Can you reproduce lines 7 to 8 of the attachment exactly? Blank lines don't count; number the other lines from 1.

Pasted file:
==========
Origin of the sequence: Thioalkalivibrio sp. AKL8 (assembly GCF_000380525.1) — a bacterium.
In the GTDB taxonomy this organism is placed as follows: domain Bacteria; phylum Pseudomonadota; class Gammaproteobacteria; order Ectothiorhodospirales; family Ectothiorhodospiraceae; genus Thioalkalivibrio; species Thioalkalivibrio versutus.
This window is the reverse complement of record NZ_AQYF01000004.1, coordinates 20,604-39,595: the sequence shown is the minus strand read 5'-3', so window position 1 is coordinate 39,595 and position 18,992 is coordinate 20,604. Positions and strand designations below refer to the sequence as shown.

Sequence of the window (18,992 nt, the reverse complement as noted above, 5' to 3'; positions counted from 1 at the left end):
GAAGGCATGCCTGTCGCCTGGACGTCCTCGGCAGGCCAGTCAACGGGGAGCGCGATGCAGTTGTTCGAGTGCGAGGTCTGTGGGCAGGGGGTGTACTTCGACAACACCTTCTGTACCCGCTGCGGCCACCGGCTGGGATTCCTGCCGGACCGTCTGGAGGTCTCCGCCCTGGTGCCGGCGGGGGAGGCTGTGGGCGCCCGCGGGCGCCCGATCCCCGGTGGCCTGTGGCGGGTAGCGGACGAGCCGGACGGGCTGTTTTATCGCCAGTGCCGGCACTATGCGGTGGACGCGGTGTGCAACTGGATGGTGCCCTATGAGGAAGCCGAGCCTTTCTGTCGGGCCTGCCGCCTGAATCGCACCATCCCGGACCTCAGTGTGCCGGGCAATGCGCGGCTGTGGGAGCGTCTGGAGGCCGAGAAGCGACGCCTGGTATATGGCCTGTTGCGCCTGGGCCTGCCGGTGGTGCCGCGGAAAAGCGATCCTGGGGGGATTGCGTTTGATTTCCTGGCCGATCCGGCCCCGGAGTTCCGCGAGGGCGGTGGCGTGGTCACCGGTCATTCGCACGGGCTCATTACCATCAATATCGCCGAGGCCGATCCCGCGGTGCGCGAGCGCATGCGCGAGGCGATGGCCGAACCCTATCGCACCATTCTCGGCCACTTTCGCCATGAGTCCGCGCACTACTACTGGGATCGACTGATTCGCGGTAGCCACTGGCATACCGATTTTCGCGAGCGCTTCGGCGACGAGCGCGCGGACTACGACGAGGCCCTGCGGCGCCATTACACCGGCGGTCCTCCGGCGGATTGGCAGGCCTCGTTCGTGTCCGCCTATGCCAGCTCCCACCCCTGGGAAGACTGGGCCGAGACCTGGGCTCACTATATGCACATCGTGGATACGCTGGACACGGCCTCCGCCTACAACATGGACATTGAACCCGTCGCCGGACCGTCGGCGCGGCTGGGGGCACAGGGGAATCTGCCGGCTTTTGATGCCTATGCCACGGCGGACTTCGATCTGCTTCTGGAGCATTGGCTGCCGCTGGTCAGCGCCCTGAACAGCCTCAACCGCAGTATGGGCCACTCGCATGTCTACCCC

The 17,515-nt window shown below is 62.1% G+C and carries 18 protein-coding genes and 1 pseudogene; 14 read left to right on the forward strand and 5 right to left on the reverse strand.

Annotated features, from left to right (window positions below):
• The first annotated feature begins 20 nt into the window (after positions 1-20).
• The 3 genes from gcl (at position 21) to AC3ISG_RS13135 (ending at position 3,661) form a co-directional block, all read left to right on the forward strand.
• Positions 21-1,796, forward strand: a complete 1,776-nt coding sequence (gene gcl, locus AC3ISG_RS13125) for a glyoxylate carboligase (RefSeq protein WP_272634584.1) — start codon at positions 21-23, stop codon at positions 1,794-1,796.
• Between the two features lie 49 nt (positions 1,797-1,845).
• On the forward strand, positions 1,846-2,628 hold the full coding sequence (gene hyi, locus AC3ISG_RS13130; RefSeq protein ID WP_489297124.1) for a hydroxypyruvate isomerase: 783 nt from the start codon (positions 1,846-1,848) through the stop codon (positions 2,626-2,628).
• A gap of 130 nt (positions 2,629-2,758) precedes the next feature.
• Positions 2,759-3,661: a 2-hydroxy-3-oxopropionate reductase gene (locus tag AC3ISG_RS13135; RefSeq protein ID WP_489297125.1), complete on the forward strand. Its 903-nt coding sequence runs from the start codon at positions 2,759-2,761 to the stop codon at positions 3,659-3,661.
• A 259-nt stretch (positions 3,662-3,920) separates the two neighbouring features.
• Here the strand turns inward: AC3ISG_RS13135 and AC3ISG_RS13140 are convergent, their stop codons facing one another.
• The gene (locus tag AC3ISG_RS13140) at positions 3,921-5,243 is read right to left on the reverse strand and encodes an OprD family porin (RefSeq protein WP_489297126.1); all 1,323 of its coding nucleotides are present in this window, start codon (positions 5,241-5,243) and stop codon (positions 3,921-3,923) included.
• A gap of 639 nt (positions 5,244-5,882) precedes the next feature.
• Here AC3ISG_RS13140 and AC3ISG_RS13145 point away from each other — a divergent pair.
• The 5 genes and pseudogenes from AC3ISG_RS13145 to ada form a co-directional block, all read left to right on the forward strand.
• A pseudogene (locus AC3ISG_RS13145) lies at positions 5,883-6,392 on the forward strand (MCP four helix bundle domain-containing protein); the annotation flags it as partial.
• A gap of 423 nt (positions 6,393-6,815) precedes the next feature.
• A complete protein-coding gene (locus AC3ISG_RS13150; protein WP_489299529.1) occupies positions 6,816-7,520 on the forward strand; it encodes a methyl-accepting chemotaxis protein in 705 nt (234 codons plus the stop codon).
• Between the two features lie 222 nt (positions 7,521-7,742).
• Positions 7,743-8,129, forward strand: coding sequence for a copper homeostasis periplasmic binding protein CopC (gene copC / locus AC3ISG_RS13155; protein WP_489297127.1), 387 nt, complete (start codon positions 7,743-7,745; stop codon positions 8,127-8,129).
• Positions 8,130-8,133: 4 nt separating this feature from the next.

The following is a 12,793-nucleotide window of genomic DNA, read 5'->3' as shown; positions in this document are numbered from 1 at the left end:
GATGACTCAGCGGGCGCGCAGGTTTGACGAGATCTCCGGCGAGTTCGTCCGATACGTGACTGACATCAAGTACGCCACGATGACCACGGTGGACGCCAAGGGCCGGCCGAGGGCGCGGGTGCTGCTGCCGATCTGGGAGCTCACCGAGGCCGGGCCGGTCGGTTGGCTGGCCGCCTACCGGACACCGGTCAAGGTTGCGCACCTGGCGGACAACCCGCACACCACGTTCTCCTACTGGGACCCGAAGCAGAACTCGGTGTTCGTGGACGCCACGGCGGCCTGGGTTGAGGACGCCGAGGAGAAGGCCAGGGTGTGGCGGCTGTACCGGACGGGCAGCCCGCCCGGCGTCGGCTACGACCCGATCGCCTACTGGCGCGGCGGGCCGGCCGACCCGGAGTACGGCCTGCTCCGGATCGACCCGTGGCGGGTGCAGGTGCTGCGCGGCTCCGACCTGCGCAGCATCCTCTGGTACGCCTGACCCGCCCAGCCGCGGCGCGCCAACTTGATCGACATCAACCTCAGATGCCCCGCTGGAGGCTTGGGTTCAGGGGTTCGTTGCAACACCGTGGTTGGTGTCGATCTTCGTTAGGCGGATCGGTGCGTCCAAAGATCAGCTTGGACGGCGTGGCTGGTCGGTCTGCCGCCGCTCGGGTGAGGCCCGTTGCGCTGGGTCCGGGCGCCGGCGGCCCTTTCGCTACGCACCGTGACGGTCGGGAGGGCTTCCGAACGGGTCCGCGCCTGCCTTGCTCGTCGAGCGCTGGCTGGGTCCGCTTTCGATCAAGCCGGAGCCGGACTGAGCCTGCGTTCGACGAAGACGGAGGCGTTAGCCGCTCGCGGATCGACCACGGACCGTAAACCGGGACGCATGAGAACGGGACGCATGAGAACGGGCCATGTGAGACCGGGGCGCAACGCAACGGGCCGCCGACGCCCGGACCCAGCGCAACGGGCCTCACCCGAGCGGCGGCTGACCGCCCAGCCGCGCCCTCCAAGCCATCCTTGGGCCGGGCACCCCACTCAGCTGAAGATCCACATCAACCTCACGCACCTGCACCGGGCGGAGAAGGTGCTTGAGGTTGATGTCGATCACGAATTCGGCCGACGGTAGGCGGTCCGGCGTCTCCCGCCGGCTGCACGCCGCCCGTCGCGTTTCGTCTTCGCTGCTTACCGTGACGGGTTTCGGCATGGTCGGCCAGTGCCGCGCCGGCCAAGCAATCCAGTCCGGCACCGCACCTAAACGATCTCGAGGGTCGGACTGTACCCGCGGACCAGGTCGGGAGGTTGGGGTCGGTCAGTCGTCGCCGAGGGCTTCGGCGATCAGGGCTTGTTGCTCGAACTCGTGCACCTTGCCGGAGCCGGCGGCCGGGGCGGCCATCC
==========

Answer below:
Annotated features, from left to right (window positions below):
• The first annotated feature begins 20 nt into the window (after positions 1-20).